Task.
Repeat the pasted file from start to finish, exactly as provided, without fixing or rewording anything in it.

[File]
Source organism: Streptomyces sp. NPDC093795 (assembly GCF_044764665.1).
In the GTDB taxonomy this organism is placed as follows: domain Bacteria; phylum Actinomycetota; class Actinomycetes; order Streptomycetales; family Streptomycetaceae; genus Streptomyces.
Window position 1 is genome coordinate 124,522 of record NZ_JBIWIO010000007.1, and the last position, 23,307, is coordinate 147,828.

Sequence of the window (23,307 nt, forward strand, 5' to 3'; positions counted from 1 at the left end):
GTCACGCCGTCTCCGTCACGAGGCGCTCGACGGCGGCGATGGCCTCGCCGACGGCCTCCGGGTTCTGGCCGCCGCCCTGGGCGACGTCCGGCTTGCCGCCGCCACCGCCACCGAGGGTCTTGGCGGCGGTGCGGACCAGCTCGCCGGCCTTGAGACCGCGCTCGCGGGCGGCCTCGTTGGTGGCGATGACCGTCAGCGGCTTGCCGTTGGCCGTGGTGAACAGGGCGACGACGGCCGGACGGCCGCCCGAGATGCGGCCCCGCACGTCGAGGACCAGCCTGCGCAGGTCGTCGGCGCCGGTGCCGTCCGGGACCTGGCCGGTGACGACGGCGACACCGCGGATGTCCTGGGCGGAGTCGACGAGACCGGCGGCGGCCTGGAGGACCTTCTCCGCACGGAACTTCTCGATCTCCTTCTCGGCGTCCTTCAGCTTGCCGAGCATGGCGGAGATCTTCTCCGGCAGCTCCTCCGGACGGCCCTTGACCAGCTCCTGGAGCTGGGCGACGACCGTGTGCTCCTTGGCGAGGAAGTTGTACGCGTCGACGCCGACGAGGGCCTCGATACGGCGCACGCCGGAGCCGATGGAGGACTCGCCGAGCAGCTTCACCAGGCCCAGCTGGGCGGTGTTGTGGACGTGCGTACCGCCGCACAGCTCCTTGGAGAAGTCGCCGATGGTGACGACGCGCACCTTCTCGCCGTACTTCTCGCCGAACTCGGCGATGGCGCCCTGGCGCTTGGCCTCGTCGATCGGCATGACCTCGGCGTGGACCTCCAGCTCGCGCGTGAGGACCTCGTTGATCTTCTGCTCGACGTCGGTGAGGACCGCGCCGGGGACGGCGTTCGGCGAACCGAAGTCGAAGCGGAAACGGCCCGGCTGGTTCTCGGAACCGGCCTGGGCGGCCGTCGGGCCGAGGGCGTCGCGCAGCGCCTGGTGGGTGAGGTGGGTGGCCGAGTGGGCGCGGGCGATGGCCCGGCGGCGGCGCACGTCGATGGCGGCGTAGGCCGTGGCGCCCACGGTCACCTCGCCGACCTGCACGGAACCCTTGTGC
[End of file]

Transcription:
Source organism: Streptomyces sp. NPDC093795 (assembly GCF_044764665.1).
In the GTDB taxonomy this organism is placed as follows: domain Bacteria; phylum Actinomycetota; class Actinomycetes; order Streptomycetales; family Streptomycetaceae; genus Streptomyces.
Window position 1 is genome coordinate 124,522 of record NZ_JBIWIO010000007.1, and the last position, 23,307, is coordinate 147,828.

Sequence of the window (23,307 nt, forward strand, 5' to 3'; positions counted from 1 at the left end):
GTCACGCCGTCTCCGTCACGAGGCGCTCGACGGCGGCGATGGCCTCGCCGACGGCCTCCGGGTTCTGGCCGCCGCCCTGGGCGACGTCCGGCTTGCCGCCGCCACCGCCACCGAGGGTCTTGGCGGCGGTGCGGACCAGCTCGCCGGCCTTGAGACCGCGCTCGCGGGCGGCCTCGTTGGTGGCGATGACCGTCAGCGGCTTGCCGTTGGCCGTGGTGAACAGGGCGACGACGGCCGGACGGCCGCCCGAGATGCGGCCCCGCACGTCGAGGACCAGCCTGCGCAGGTCGTCGGCGCCGGTGCCGTCCGGGACCTGGCCGGTGACGACGGCGACACCGCGGATGTCCTGGGCGGAGTCGACGAGACCGGCGGCGGCCTGGAGGACCTTCTCCGCACGGAACTTCTCGATCTCCTTCTCGGCGTCCTTCAGCTTGCCGAGCATGGCGGAGATCTTCTCCGGCAGCTCCTCCGGACGGCCCTTGACCAGCTCCTGGAGCTGGGCGACGACCGTGTGCTCCTTGGCGAGGAAGTTGTACGCGTCGACGCCGACGAGGGCCTCGATACGGCGCACGCCGGAGCCGATGGAGGACTCGCCGAGCAGCTTCACCAGGCCCAGCTGGGCGGTGTTGTGGACGTGCGTACCGCCGCACAGCTCCTTGGAGAAGTCGCCGATGGTGACGACGCGCACCTTCTCGCCGTACTTCTCGCCGAACTCGGCGATGGCGCCCTGGCGCTTGGCCTCGTCGATCGGCATGACCTCGGCGTGGACCTCCAGCTCGCGCGTGAGGACCTCGTTGATCTTCTGCTCGACGTCGGTGAGGACCGCGCCGGGGACGGCGTTCGGCGAACCGAAGTCGAAGCGGAAACGGCCCGGCTGGTTCTCGGAACCGGCCTGGGCGGCCGTCGGGCCGAGGGCGTCGCGCAGCGCCTGGTGGGTGAGGTGGGTGGCCGAGTGGGCGCGGGCGATGGCCCGGCGGCGGCGCACGTCGATGGCGGCGTAGGCCGTGGCGCCCACGGTCACCTCGCCGACCTGCACGGAACCCTTGTGC